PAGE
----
Xosefa Casalderrey Fraga (Fina Casalderrey) was born in Pilarteiros, parish of Santo André de Xeve (Pontevedra, Spain) on August of 1951. On the 14th of September, when she was only one years old, she bore witness to an important event that she only remembers through stories told by her parents – a mechanic and a seamstress who were themselves then still very young. Fina was privileged to enjoy and assist in their wedding day and to witness directly their beautiful love story. The family went to live in Castelo, under the wing of San Benitiño in Lérez (in Galicia, Spain), which is very close to where in medieval times they built the Cedofeita fortress. The rural environment of her primary years and the stories told by her father both moulded Fina’s imagination. She now lives in Lérez, in Cruceiro (Pontevedra, Galicia).
Galego, the language of Galicia, was Fina’s mother tongue, and that of her parents. It is the language in which she could always dream, even when – firstly in Porta do Sol primary school and later in secondary school in Pontevedra – she had to pretend to abandon it for social rela-tions, because of the oppressive politics of that period.
In the summer of 1960, aged 9, she went to dressmaking class. Her mother wanted her not to become a seamstress but instead to be a fashion designer. The course teacher, Mrs Amelia, was a skilled dress-maker and asked that Fina’s parents buy Fina a manikin for the course. When the manikin arrived it was twice as high as Fina and her mother decided that her place lay still in school. Much later, advised by her teacher, Fina started secondary school at the only High School around in Pontevedra which was at that time the only mixed school for boys and girls (although they studied in separate class rooms). Fina’s education continued and she eventually finished secondary school in a Woman’s High School. When she herself decided to train to become a teacher she found herself back on the banks of the river Lérez.
Her first teaching job was in Pontecesures (Galicia) as a substitute teacher. It was there that she met Avelino Pousa Antelo, a militant Gali-cian, and began to question the coexistence of two languages in Galicia, one with political prestige, the other social and the atmosphere in which they both thrived. It was then that she decided to adapt popular local stories for theatre which were later performed by her own pupils as she continued with simple pieces of her own creation. Something which she never stopped doing throughout the forty years of her teaching career.
Fina believes that those first notions of “dressmaking” helped her to comprehend and master the importance of structure within a narrative and the art of telling a story with the poetry, suspense and joy that lit-erature can provide. In the same way that pockets or decorations on a garment need to go in an appropriate place for it to be stylish and useful, so the parts of a story need to fit, and not trip you up or get in the way.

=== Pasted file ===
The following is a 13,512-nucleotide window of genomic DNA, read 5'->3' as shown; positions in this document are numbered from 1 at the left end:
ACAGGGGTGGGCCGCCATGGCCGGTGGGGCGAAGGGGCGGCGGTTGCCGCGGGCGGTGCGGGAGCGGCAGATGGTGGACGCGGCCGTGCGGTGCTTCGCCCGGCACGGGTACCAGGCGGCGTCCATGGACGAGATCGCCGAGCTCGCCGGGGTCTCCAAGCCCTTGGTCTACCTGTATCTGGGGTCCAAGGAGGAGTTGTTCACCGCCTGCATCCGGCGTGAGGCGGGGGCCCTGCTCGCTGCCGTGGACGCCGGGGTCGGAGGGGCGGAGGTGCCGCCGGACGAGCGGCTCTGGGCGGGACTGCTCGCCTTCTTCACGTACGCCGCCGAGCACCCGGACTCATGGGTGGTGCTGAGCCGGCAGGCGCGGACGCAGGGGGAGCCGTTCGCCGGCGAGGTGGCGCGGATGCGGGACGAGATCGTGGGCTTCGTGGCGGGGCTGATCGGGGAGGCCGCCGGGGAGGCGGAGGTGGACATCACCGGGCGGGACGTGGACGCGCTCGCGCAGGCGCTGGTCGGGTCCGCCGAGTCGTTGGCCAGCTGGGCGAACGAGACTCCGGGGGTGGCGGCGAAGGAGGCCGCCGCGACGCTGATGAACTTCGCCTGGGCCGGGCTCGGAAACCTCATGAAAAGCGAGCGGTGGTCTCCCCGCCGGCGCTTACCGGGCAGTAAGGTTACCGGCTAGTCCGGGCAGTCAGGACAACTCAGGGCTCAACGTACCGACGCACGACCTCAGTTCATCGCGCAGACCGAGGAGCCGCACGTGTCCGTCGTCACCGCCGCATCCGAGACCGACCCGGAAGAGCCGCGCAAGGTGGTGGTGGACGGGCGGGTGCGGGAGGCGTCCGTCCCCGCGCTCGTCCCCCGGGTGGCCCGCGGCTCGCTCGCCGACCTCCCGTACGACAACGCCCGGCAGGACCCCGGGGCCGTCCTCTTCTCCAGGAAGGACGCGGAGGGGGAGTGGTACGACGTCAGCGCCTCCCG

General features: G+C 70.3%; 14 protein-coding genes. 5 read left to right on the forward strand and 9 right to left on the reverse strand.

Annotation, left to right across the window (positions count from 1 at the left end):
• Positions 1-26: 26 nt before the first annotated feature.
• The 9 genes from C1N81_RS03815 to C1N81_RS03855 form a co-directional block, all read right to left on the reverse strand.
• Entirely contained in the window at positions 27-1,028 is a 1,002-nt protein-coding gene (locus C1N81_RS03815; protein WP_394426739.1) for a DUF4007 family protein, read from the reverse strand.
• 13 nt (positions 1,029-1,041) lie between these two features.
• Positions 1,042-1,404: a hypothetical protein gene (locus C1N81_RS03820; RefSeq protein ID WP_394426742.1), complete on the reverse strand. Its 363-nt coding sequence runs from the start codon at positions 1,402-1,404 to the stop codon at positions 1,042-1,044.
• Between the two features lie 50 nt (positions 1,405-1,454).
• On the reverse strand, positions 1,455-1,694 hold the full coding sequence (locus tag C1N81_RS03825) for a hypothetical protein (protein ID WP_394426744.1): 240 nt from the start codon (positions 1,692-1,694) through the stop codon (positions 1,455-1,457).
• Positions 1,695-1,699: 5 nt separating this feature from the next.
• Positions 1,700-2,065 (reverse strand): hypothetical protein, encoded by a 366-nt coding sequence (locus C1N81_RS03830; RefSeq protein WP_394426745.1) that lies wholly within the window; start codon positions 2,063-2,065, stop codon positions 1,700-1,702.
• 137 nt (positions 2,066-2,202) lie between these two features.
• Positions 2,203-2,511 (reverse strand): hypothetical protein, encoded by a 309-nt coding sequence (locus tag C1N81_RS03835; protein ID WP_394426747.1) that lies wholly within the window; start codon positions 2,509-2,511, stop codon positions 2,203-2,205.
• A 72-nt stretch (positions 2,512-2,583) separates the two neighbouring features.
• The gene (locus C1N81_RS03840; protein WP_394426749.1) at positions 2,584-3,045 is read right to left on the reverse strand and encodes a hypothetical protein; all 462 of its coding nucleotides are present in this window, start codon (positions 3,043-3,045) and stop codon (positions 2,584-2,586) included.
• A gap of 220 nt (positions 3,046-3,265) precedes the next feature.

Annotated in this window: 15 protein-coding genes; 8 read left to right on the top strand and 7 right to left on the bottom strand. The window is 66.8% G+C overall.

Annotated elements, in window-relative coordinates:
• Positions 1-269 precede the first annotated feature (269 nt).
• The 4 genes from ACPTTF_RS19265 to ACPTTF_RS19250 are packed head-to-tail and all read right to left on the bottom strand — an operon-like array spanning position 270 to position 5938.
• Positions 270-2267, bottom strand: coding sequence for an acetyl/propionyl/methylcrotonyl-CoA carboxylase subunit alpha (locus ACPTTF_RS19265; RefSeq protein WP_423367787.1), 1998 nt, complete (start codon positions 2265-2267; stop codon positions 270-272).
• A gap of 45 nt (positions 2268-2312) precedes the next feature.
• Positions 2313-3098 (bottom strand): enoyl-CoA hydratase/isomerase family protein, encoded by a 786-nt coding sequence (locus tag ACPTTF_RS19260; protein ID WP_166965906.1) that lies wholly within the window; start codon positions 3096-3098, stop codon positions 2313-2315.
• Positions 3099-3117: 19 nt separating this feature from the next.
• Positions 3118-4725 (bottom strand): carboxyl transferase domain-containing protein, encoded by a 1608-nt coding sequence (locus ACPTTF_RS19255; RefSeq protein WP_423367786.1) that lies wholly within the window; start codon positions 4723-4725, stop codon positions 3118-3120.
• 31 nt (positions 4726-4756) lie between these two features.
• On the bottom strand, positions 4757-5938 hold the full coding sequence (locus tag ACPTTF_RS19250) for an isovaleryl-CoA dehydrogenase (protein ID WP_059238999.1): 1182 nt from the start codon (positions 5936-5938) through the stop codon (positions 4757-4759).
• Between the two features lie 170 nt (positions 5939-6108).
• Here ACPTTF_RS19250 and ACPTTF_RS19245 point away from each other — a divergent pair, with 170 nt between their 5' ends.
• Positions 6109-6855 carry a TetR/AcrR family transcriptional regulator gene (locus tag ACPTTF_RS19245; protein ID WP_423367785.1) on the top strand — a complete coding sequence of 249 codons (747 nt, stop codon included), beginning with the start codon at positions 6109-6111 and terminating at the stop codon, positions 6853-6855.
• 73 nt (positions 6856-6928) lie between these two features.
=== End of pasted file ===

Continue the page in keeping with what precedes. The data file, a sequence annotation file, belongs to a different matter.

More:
In her early years of being a teacher there was plenty of choice over where one could work and as soon as she had the chance she moved to Grupo Escolar Santa Lucia in Moraña, a small town close to her home in the district of Pontevedra. She stayed there for 25 years. Later, in the last 10 years before retiring, she taught secondary school (Instituto de Enseñanza Secundaria) in Illa de Tambo in Marín, a larger town but still in Pontevedra. She says that every boy, every girl and every school left a mark in her memory. “Hopefully a little bit of goodness from me was left in all of them” she sometimes says. She is convinced that it was in the voluntary after class activities that she invested in with her students, year after year, that she learnt the true science and art of teaching.
Her teaching speciality was Mathematics and Natural Science. But with the onset of democratic unrest in Galicia she decided to get closer to her roots and study Galician Language and Literature in the Official Lan-guage School. She did this by home studying because the language school wasn’t available in Pontevedra. She took her exams and proudly graduated. In order to change the school and raise her students aware-ness of what was happening at that time, she asked them to write dif-ferent essays. These essays were ethnographic investigations of their immediate surroundings (Galician granaries and farming tackle, local climate and astrology, local festivals and medicines, traditional games, folkloric ballads, refrains, local legends…). Many of these essays won prizes at the time from the Pontevedra Museum, or the Xunta de Galicia (Galician Regional Government) or by the National Headquarters of Traf-fic. All the essays were written in Galician. In part, those essays were the beginning of a collection, whose publication was coordinated by Mariano García (called Terras de Moraña: Unha realidade na historia, na lenda, na lembranza… 2002), published by the Moraña Town Hall many years after it was written.
Together with Mariano García, Fina published two gastronomical essays: O libro da empanada (1993) a wonderful book about Empanadas (a typical Galician pie), Festas gastronómicas de Galicia (1994) a book about the Galician Gastronomy Festival and Repostería en Galicia (1997) about Galician confectionary (which came third in the Álvaro Cunqueiro Prize for Gastronomical Journalism).